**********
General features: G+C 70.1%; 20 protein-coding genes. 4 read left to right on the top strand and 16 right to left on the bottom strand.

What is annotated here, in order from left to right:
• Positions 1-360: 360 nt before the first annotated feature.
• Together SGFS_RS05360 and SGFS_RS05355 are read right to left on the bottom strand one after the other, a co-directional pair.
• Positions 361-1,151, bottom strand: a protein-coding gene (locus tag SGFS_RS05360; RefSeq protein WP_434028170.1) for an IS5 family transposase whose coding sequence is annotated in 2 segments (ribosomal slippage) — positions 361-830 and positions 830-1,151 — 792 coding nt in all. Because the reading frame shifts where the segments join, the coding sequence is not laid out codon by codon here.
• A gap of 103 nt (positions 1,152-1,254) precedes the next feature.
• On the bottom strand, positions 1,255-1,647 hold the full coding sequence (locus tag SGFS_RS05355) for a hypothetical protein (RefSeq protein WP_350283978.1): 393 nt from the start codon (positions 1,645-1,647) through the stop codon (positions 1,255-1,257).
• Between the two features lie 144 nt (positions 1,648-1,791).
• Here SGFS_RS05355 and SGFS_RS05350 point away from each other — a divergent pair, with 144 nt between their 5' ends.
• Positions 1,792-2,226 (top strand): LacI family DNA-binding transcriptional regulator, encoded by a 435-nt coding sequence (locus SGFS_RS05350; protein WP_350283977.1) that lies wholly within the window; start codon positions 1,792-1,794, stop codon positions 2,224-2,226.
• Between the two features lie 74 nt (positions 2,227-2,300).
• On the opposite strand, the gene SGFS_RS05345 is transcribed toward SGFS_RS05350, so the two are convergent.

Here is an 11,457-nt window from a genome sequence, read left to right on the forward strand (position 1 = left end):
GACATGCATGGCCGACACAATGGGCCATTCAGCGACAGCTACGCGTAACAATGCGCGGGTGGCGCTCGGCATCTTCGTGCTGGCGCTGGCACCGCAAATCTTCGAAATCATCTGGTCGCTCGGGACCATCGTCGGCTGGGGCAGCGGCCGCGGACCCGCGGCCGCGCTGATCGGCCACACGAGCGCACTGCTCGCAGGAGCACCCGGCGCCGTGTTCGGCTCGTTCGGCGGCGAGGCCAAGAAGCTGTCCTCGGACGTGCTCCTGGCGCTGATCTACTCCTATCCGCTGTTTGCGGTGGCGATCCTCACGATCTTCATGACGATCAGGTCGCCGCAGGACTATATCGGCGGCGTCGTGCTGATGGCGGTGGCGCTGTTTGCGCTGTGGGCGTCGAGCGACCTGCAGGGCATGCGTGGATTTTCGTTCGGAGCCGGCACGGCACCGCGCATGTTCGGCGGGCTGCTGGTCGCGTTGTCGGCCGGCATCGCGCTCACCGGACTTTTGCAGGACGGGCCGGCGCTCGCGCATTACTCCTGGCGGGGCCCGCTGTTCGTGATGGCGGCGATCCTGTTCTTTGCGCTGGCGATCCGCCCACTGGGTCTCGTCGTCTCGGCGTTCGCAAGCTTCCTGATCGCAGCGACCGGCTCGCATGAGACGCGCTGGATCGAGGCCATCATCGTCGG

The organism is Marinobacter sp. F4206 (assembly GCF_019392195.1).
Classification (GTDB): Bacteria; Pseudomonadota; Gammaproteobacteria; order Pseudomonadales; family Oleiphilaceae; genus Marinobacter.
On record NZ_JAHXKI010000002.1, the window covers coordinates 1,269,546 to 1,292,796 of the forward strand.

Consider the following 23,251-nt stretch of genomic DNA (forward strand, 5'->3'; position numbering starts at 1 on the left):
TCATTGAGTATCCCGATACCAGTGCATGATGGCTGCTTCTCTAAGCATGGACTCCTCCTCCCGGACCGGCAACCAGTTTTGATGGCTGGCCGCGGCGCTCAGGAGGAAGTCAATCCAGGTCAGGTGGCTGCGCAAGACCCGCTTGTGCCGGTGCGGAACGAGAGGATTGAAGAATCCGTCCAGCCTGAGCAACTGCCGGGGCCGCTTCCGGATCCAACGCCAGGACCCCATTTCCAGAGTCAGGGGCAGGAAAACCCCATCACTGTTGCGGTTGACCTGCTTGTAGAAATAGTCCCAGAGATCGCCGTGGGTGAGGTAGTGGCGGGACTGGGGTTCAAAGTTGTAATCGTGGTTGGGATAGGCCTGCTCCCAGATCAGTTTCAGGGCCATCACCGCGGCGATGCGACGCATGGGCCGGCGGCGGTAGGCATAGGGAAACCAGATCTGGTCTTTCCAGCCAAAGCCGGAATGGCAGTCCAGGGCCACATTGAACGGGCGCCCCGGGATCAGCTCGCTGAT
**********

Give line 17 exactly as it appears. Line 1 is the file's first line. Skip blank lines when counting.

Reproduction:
On record NZ_JAHXKI010000002.1, the window covers coordinates 1,269,546 to 1,292,796 of the forward strand.